[ Monday, December 13, 2004 ]
The Pentagon is engaged in bitter, high-level debate over how far it can and should go in managing or manipulating information to influence opinion abroad, senior Defense Department civilians and military officers say.
Such missions, if approved, could take the deceptive techniques endorsed for use on the battlefield to confuse an adversary and adopt them for covert propaganda campaigns aimed at neutral and even allied nations.
Critics of the proposals say such deceptive missions could shatter the Pentagon's credibility, leaving the American public and a world audience skeptical of anything the Defense Department and military say - a repeat of the credibility gap that roiled America during the Vietnam War.
The efforts under consideration risk blurring the traditional lines between public affairs programs in the Pentagon and military branches - whose charters call for giving truthful information to the media and the public - and the world of combat information campaigns or psychological operations.
The question is whether the Pentagon and military should undertake an official program that uses disinformation to shape perceptions abroad. But in a modern world wired by satellite television and the Internet, any misleading information and falsehoods could easily be repeated by American news outlets.
--the rest of the article at site-- regestration is free, and rumors that registering for the NYTimes causes erectile disfunction are greatly exagerated.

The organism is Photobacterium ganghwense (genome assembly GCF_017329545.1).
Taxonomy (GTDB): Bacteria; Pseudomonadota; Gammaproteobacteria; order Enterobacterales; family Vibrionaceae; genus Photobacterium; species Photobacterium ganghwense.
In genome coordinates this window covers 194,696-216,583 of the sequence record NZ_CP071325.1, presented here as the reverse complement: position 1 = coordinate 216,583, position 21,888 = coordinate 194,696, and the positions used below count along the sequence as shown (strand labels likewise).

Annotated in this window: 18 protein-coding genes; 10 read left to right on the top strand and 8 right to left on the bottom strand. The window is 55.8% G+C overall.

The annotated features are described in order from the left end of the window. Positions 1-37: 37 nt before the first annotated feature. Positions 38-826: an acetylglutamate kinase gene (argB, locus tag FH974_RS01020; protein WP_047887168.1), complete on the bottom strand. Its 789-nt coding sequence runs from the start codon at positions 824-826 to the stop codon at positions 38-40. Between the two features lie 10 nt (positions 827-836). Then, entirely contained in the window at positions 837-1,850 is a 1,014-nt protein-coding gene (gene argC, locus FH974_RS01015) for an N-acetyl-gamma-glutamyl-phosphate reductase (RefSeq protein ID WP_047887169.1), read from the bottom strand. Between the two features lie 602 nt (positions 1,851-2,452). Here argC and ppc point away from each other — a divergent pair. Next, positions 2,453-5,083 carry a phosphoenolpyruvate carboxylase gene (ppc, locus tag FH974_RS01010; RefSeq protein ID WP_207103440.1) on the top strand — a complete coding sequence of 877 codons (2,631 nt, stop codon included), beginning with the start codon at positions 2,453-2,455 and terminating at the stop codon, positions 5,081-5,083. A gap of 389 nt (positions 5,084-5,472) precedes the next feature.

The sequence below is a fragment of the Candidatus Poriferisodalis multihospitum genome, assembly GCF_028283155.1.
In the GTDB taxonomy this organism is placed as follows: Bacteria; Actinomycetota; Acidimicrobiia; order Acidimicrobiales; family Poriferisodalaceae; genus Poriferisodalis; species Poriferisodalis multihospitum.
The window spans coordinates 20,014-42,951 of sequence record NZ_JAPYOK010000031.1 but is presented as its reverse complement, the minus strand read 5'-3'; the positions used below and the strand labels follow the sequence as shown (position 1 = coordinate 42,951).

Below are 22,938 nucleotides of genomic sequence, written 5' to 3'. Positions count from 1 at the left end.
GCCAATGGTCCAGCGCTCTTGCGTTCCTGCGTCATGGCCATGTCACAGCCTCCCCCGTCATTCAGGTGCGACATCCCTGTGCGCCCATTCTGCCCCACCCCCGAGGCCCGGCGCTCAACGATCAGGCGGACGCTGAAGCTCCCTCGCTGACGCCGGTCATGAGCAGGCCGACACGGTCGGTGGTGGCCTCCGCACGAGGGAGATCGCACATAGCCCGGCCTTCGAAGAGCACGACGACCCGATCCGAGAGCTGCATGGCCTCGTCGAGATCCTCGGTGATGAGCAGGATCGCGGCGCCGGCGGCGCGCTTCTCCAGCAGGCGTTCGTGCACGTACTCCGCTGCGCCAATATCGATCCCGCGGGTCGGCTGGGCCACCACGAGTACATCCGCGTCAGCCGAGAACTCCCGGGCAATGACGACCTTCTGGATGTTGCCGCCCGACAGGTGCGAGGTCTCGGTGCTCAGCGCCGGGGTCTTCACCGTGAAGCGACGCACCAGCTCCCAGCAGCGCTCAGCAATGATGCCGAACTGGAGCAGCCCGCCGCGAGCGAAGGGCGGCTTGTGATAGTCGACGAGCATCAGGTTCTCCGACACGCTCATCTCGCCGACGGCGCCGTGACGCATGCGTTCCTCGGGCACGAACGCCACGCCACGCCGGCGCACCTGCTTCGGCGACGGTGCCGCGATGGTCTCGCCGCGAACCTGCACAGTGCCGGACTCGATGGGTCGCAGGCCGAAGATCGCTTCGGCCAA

I don't dispute the need or the right for the government to engage in misinformation campaigns, especially given the global nature of the current war.
That being said, where do you think the misinformation begins, and what do you think about it?
Are FAUX and DRUDGE now to be looked upon as mouthpieces for the misinformation campaign?
Are all press conferences with any government agency now suspect?
What would be a free press' role in such a campaign?
This issue provokes uncomfortable questions involving liberty, responsibilities and freedom.
Personally, I don't think America has come to grips with the seriousness of the situation in Iraq, or its true relationship to the global war on terror. Now that "lying" has officially become SOP, we can expect little in the way of reality from either the gommint or the so-called free press. In that respect, we are being prevented from experiencing the true nature of the war in Iraq and the war on terror.
The responsibility for maintaining freedom and liberty vis a vis the free and open exchange of information has now fallen directly on the backs of the world's free people. With American media now complicit in deception, it will be up to the citizenry and the "foreign" press to report on reality "beyond the curtain".
For with this pronouncement, the Bush administration has drawn a curtain around the United States, a "silicon curtain" Inside the silicon curtain, information is controlled and censored. It will be for those outside to sustain truth and freedom.
gonzoliberal [7:58 PM]